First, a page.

Tomas Hughes February 2016

SQL: Selecting multiple columns from multiple tables

I am using MS Access 2013.

I am trying to selecting the number and name from Salesperson table. Number, name and postcode from Customers table as well as all the information from the CarSale table all within the past month and order by salesperson no.

I have come up with the following

SELECT CS.carNo, CS.dateOfSale, SA.salespersonNo, SA.name AS SalesName, 
       CU.customerNo, CU.name AS CustName, CU.postCode  
FROM CarSale AS CS, Car AS C, Salesperson AS SA, Customer AS CU 
WHERE CS.carNo = C.carNo AND CS.salespersonNo = SA.salespersonNo 
AND CS.customerNo = CU.customerNo AND dateOfSale BETWEEN #01/09/2016#  
AND #02/09/2016# 
ORDER BY CS.salespersonNo;

However as you can see, this is butt-ugly! I did some research and found that I should be using "JOINS" so I went ahead and included them, this is where my problem starts.

After inserting the JOINS into the query I get something that looks like this:

SELECT CS.carNo, CS.dateOfSale, SA.salespersonNo, SA.name AS SalesName,
       CU.customerNo, CU.name AS CustName, CU.postCode 
FROM CarSale AS CS 
JOIN Car AS C ON CS.carNo = C.carNo 
JOIN Salesperson AS SA on CS.salespersonNo = SA.salespersonNo 
JOIN Customer AS CU ON CS.customerNo = CU.customerNo 
WHERE cs.dateOfSale BETWEEN #01/09/2016# AND #02/09/2016# 
ORDER BY CS.salespersonNo;

Here are the tables:

**CarSale**
carNo    salespersonNo    customerNo    dateOfSale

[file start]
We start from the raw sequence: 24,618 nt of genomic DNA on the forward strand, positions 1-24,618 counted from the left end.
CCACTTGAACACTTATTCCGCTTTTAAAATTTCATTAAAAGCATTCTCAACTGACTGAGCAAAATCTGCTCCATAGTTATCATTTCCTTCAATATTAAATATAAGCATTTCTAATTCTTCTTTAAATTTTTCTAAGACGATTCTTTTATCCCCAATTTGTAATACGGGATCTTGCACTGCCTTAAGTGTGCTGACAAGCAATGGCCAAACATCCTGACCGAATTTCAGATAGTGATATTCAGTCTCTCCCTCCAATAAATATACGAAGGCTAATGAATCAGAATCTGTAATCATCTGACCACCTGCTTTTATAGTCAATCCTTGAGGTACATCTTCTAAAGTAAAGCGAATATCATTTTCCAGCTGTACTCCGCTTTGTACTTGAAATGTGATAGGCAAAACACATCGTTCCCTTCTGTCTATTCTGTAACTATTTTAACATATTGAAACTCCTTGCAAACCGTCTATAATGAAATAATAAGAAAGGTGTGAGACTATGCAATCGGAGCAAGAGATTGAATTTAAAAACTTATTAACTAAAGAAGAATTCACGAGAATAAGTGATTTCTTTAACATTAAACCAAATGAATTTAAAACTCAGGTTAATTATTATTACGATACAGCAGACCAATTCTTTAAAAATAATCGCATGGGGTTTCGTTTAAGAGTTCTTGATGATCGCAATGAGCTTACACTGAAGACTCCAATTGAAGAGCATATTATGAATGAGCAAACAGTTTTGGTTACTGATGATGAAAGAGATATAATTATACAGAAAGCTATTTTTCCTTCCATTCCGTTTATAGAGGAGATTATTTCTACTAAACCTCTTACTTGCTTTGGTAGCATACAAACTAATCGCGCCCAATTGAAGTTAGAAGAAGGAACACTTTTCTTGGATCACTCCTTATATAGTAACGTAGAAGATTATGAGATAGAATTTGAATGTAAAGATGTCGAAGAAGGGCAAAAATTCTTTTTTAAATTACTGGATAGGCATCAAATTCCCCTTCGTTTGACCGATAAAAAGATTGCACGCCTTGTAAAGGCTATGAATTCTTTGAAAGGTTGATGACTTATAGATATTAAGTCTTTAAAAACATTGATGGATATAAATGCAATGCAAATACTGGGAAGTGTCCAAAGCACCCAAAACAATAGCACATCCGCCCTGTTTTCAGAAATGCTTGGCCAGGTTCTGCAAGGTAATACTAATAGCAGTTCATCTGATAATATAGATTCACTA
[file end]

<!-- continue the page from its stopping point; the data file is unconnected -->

-------------------------------------------------------


**Salesperson**
salespersonNo    name    contactNo    monthlySalary  centreNo
--------------------------------------------------------------


**Customer** 
customerNo    name    contactNo   postCode
---------------------------------------------

The error I am getting is "Syntax error in FROM clause."

Answers


Stidgeon February 2016

I think you're close, but there is something wonky about your JOINs - you have a join on 'Car', but that's not one of your tables. JOINing occurs between tables, with ON specifying the fields that are equivalent (what you are JOINing ON). With that in mind:

SELECT s.salespersonNo, s.name, c.customerNo, cs.carNo, 
       cs.dateofsale, c.name, c.postCode
FROM salesperson s
INNER JOIN carsale cs
ON cs.salespersonNo = s.salespersonNo
INNER JOIN customer c
ON cs.customerNo = c.customerNo
WHERE cs.dateOfSale BETWEEN #01/09/2016# AND #02/09/2016# 
ORDER BY CS.salespersonNo;

Notice that your WHERE and ORDER BY are unchanged, and I just used different aliases in my test run. The main difference is in the JOIN - I join from salesperson to CarSales ON the salespersonNo, and then from CarSales to customerNo, similar to what you already have.


Andre February 2016

The syntax error is because with multiple JOINs you need parentheses around every pair of them.

It would be a lot easier to use the query designer, it does those things automatically.

SELECT CS.carNo, CS.dateOfSale, SA.salespersonNo, SA.name AS SalesName,
       CU.customerNo, CU.name AS CustName, CU.postCode 
FROM (((CarSale AS CS 
  INNER JOIN Car AS C ON CS.carNo = C.carNo) 
  INNER JOIN Salesperson AS SA on CS.salespersonNo = SA.salespersonNo) 
  INNER JOIN Customer AS CU ON CS.customerNo = CU.customerNo) 
WHERE cs.dateOfSale BETWEEN #01/09/2016# AND #02/09/2016# 
ORDER BY CS.salespersonNo;

As Stidgeon wrote, if these are all fields you need, you can omit the join with Car.

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Asked in February 2016
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